I have opted to embrace the reef with a liveaboard option. The five- cabin boat sleeps a maximum of 10 guests. There are four cosy double and king-sized bed cabins, as well as one with twin bunks which has room to climb into bed and little else, a good option for children.
Sail Ningaloo offers three-night and five-night tours of the reef which cost between A$1,700 and A$3,300 a person, including snorkelling and some diving equipment, all meals and non-alcoholic beverages.
There is fresh hot water on board, though guests are asked to restrict themselves to three-minute showers.
There are nine of us on board, plus three crew, so it does occasionally feel like we are bumping into one another. But between the trampoline nets, where guests can rest across the bow, beanbag chairs on deck, a covered dining area and an indoor banquette lounge, there is enough space and everyone is relaxed, comfortable and snug.
Meals onboard are surprisingly wonderful, given the size of the kitchen. Everything is freshly made on the catamaran – Italian pasta salad, spinach and feta pie, roast chicken with preserved lemons, grilled fresh fish and sticky date pudding – all are expertly prepared by the crew.
The skipper David Fleming was a professional chef before he joined Shore Thing and serves one of the best steaks I have eaten, despite, ironically, being a vegan.
We have breakfast every morning around 7.30am, after which we encase ourselves in thin wetsuits before getting into the water for our first dive around 9am.
The water is between 21 and 26 deg C, depending on the season. It is the perfect temperature for swimming, but not warm enough for the growth of the soft, colourful coral you would see at the tropical reefs of Indonesia or Thailand.
Instead, Ningaloo is mostly made of brown and beige hard coral, but they are just as fascinating.
At one of the dive sites, Asho’s Gap, we pass over huge heads of cabbage coral, 3 or 4m across. They look like petrified cabbages or roses, with row after row of interlacing and overlapping leaves and petals rising out of the sandy seabed.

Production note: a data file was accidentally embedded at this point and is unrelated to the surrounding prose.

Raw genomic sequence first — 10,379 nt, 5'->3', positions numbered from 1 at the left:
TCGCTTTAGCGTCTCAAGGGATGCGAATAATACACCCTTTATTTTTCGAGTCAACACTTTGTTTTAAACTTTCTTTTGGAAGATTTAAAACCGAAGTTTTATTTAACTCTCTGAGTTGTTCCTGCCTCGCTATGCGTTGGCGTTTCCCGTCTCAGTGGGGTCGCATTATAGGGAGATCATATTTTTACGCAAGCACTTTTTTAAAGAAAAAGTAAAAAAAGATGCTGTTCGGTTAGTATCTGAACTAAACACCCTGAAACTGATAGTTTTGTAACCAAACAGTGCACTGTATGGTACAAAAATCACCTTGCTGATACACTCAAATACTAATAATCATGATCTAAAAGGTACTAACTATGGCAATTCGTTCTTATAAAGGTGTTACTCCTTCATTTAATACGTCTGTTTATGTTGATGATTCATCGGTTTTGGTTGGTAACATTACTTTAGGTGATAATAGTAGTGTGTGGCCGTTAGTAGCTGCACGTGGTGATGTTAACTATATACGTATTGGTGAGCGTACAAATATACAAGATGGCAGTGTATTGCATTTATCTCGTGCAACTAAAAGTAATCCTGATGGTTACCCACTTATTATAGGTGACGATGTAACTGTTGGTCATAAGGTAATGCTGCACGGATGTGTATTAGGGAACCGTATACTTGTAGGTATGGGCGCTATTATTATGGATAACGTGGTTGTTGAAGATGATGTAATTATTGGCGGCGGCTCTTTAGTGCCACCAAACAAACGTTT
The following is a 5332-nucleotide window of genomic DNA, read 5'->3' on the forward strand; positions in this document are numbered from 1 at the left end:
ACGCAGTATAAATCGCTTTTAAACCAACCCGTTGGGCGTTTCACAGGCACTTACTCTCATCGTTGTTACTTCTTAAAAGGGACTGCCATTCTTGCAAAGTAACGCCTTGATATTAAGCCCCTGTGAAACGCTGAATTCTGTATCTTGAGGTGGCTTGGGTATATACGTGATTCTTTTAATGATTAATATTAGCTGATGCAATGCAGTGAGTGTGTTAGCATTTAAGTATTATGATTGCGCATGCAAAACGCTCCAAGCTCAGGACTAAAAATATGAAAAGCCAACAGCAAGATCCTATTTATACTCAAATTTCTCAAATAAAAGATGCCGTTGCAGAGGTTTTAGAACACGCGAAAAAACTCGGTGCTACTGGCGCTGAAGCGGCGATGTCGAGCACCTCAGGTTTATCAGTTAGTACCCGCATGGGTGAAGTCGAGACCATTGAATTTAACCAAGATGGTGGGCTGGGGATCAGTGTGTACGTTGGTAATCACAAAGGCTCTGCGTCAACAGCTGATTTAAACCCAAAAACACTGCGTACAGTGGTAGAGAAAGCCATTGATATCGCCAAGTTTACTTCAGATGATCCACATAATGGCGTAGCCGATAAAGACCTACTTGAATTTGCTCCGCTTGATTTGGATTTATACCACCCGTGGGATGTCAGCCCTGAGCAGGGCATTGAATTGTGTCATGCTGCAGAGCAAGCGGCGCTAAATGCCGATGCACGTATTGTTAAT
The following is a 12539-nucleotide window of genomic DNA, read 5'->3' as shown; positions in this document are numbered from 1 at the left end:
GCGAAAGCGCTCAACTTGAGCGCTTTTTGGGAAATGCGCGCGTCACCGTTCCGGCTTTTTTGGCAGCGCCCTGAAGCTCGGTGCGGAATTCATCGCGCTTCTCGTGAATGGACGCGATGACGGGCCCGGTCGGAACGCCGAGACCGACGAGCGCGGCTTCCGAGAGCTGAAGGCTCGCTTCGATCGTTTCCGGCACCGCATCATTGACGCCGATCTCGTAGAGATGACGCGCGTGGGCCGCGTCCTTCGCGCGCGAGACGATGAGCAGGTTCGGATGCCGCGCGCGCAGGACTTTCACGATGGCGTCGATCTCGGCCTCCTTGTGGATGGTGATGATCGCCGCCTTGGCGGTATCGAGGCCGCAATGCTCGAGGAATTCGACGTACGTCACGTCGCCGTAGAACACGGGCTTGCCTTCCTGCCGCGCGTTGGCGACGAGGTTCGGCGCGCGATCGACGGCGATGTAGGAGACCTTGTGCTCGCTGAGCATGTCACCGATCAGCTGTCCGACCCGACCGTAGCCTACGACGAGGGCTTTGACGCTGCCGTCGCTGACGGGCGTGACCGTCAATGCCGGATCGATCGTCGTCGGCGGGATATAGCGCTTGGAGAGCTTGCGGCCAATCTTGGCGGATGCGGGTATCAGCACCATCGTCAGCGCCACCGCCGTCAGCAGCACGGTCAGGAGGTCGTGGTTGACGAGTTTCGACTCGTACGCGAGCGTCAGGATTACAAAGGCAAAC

The beautiful corals at Asho’s Gap also function as cleaning stations, where sharks, rays and turtles go to have parasites cleaned off their bodies by shrimp and other fish.
We complete two dives before lunch and another one or two before dinner.
I am exhausted by the end of the day, but I go on every dive and do not regret a minute of any of them. Every venture into the water is rewarding – there is so much to see.
On one thrilling day, I swim with a manta ray and watch it gracefully fly through the water and turn in barrel rolls while I flip my fins as fast as I can to keep up.
Later, I see a 3m-long tawny nurse shark, spotted grouper and giant loggerhead turtle.
In the evening, while the sun sets over the horizon, we struggle to divide our attention between four humpback whales playing to the left and a large pod of about 20 dolphins just 50m to the right of our boat.
By the end of the trip, I have seen more reef sharks, turtles and fluorescent fish than I can count.
A few of the divers on board tell me Ningaloo offers stiff competition to the Great Barrier Reef on the other side of the country for the number and variety of animals they have seen, all despite the woeful weather.
It is not supposed to rain much on Ningaloo Reef. Rain falls on the rugged landscape only 25 days a year. But it has been cloudy and overcast since we came aboard, and now the storm system which has been brewing over the horizon is upon us, whipping winds, churning waves and covering the coastline in a blanket of gray.
Though the air is warm, the seascape looks harsh. The water – typically calm and a bright Maldivian blue – is choppy, dark and forbidding.
It is a shame, because when the sun does shine briefly through the clouds, I can see how beautiful Ningaloo is meant to be. The water is clear and full of light, the deserted beaches pristine.
The weather is nothing but bad luck, but none of it really matters once my mask is in the water and my snorkel pointed to the sky.
Our skipper David takes us to protected parts of the reef that are less battered by wind and wave and, under the surface, life continues – a stingray rests in the sand, a turtle, two, no, three are pecking at the coral, and iridescent schools of yellowfin tuna and big-eye trevally swim contentedly with the current. The fish do not care that it is raining.
This trip was sponsored by Sail Ningaloo and Tourism Western Australia.